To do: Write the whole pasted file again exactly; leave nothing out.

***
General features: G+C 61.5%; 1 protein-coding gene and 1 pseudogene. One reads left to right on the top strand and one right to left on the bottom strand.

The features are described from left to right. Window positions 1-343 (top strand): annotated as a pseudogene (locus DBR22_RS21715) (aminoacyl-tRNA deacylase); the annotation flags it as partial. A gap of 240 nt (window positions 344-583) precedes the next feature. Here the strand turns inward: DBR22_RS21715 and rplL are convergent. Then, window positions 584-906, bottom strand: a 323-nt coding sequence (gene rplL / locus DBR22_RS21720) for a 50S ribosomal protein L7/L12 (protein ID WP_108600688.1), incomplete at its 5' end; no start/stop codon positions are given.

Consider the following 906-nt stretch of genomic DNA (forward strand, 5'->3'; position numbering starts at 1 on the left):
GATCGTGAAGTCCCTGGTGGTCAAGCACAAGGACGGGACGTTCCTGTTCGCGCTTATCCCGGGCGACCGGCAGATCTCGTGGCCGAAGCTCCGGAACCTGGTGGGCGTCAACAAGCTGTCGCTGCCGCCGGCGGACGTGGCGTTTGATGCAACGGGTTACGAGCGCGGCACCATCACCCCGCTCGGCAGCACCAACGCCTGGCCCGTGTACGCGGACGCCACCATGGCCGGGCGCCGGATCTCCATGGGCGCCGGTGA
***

General features: G+C 61.5%; 1 protein-coding gene and 1 pseudogene. One reads left to right on the top strand and one right to left on the bottom strand.

The features are described from left to right. Window positions 1-343 (top strand): annotated as a pseudogene (locus DBR22_RS21715) (aminoacyl-tRNA deacylase); the annotation flags it as partial. A gap of 240 nt (window positions 344-583) precedes the next feature. Here the strand turns inward: DBR22_RS21715 and rplL are convergent. Then, window positions 584-906, bottom strand: a 323-nt coding sequence (gene rplL / locus DBR22_RS21720) for a 50S ribosomal protein L7/L12 (protein ID WP_108600688.1), incomplete at its 5' end; no start/stop codon positions are given.

Consider the following 906-nt stretch of genomic DNA (forward strand, 5'->3'; position numbering starts at 1 on the left):
GATCGTGAAGTCCCTGGTGGTCAAGCACAAGGACGGGACGTTCCTGTTCGCGCTTATCCCGGGCGACCGGCAGATCTCGTGGCCGAAGCTCCGGAACCTGGTGGGCGTCAACAAGCTGTCGCTGCCGCCGGCGGACGTGGCGTTTGATGCAACGGGTTACGAGCGCGGCACCATCACCCCGCTCGGCAGCACCAACGCCTGGCCCGTGTACGCGGACGCCACCATGGCCGGGCGCCGGATCTCCATGGGCGCCGGTGA